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in what we're trying to do's is. and i mean, arguably i'm guilty of it although i live in two stably integrated neighborhoods in the district. the law, i mean a 50 year tradition of black professionals living with whites and jews. and i'm in one. i was in one and now i'm impressed. so i chose integration. this neighborhood i'm in is not economically integrated. it's not far but here's my point. there's more appetite for integrated spaces stably integrated spaces than there are tools and neighborhoods to fill the appetite.
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because of our policies. i'd say yes, it's dissonant but while you're living your life you want to amend your time and treasure to organizations trying tomake life better . you can vote for and support policies that will make life better even if you yourself are not in close proximity to people who are really selfish . >> there's a question that's being asked about your vetting process. asked about what it was like working with your editor and the most interesting part of the question is what did you leave out of the final publication if you can talk about that? >> writing is both a joy for me. it's also, i don't struggle
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... i mean, i've never had writers block. i don't understand that. i enjoy the craft of writing. i go to bed every night reading good writing. i love literature. for me this is my fifth book and my process is when i have an idea i get a book deal with the deadline for submitting the book. i can't write unless i have a deadline. if i've got a deadline i'm very focused and for me, my friend is word count. i write when i got the research done and i'm ready to write. i map it out and i set the goal. when i was young, i'm not young anymore. not giving away my age but when i was younger i would try to bang out 1000 words a day. i can't do that anymore but
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as i was writing this i'd say 500 words a day. some days if i just wasn't feeling it i would say something easy. 300 words a day when you start getting up and doing it , this film about, a documentary about heroine toni morrison. she said she would get up at 5 am. i can't get up that early. i would get up at 6 am and 7 am and tried to get my 500 wordsdone . it's good to say you're going to do a certain number of words and just get to that and in 10days you've got 5000 words . the math just helps. in a month you've got 15,000 words. most books these days are 80 to 100. a lot of them don't wantyou to get too long . what was left out in this book?
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in this book, nothing. i spent a lot of time thinkingabout it . i really did. this book had nothing left out. there was stuff cut in others but does that answer your question? >> as i said at the top it's very well structured. it's a model in so many ways and i'm not surprised to hear you say you didn't leave anythingout . you really did it in a very powerful way. so another question someone wants to know how the bronx is doing in terms of these issues. >> i can't the bronx. i haven't been there. i don't have any specific stopper. i know that the bronx is not what the bronx was. way back in the day. there's been an extraordinary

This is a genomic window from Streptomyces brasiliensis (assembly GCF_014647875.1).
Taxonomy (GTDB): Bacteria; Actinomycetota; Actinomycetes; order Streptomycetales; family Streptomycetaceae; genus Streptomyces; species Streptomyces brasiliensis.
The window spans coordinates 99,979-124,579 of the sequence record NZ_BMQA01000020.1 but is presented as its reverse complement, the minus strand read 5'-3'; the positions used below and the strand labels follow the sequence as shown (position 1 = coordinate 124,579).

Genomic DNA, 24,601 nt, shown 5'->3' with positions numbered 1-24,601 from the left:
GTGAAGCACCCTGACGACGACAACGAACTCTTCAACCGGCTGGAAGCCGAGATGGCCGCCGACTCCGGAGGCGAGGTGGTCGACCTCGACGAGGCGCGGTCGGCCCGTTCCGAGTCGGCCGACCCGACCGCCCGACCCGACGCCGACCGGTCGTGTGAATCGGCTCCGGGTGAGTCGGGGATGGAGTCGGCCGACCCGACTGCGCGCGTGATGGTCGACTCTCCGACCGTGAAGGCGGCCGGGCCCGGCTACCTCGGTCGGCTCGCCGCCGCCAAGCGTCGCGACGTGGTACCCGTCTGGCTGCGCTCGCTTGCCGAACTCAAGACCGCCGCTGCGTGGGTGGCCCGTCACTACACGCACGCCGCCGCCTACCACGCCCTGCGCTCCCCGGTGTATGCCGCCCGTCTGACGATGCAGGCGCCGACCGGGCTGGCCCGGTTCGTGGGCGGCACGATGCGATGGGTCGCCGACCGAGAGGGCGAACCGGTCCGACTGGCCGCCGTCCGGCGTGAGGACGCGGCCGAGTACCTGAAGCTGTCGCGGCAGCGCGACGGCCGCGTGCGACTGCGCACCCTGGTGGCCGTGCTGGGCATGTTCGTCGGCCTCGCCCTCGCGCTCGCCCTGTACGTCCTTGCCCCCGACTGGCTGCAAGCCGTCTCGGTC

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amount of redevelopment since reagan. this was the south bronx reagan went to but i wish i could it but i don't have any firsthand knowledge . i will say in coda to the previous question, i have a degree in election engineering and i definitely, you said you were talking about how powerful it is in terms you laid out. it's the engineer in me that built the argument. each chapter builds on the other and builds on the other . so i've melded the passports of the country with just sort of a scientific system. >> i definitely can see it. there's a question about whether your book is in dialogue with race for
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profit, how the banks and real estate industry undermine black homeownership . i've cited in the chapter on opportunity and i commend to you. it's shocking how much whatever black wealth we had in housing has been taken, stolen from black people. through predatory lending, through these installment contracts which are have resurfaced. tommy c coates writes about it in the case for reparation how black people were preyed on installment contracts in the 60s where it's like you're buying a house on layaway and you don't get any equity until you make thevery last payment . but private equity funds after the foreclosure price in 2008, 2010 have prayed in the very neighborhoods that